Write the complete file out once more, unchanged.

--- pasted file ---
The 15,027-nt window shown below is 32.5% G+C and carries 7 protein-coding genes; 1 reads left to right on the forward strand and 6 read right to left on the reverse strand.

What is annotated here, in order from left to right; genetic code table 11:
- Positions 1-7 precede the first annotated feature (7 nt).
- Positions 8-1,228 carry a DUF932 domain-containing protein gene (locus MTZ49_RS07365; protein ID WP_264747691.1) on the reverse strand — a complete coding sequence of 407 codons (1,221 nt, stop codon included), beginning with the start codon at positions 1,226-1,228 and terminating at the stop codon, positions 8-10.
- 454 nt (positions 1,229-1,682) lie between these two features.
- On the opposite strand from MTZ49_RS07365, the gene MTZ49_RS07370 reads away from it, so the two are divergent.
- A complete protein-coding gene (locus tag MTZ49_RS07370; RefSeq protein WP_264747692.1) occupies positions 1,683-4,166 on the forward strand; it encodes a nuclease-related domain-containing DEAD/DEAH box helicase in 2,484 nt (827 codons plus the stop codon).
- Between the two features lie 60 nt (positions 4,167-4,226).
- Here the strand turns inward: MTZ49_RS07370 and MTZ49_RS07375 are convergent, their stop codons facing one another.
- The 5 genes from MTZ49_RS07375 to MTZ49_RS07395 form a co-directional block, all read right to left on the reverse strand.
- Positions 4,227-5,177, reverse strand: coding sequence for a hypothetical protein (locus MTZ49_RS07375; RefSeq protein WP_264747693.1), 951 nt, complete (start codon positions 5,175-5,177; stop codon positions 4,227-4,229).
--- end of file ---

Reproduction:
The 15,027-nt window shown below is 32.5% G+C and carries 7 protein-coding genes; 1 reads left to right on the forward strand and 6 read right to left on the reverse strand.

What is annotated here, in order from left to right; genetic code table 11:
- Positions 1-7 precede the first annotated feature (7 nt).
- Positions 8-1,228 carry a DUF932 domain-containing protein gene (locus MTZ49_RS07365; protein ID WP_264747691.1) on the reverse strand — a complete coding sequence of 407 codons (1,221 nt, stop codon included), beginning with the start codon at positions 1,226-1,228 and terminating at the stop codon, positions 8-10.
- 454 nt (positions 1,229-1,682) lie between these two features.
- On the opposite strand from MTZ49_RS07365, the gene MTZ49_RS07370 reads away from it, so the two are divergent.
- A complete protein-coding gene (locus tag MTZ49_RS07370; RefSeq protein WP_264747692.1) occupies positions 1,683-4,166 on the forward strand; it encodes a nuclease-related domain-containing DEAD/DEAH box helicase in 2,484 nt (827 codons plus the stop codon).
- Between the two features lie 60 nt (positions 4,167-4,226).
- Here the strand turns inward: MTZ49_RS07370 and MTZ49_RS07375 are convergent, their stop codons facing one another.
- The 5 genes from MTZ49_RS07375 to MTZ49_RS07395 form a co-directional block, all read right to left on the reverse strand.
- Positions 4,227-5,177, reverse strand: coding sequence for a hypothetical protein (locus MTZ49_RS07375; RefSeq protein WP_264747693.1), 951 nt, complete (start codon positions 5,175-5,177; stop codon positions 4,227-4,229).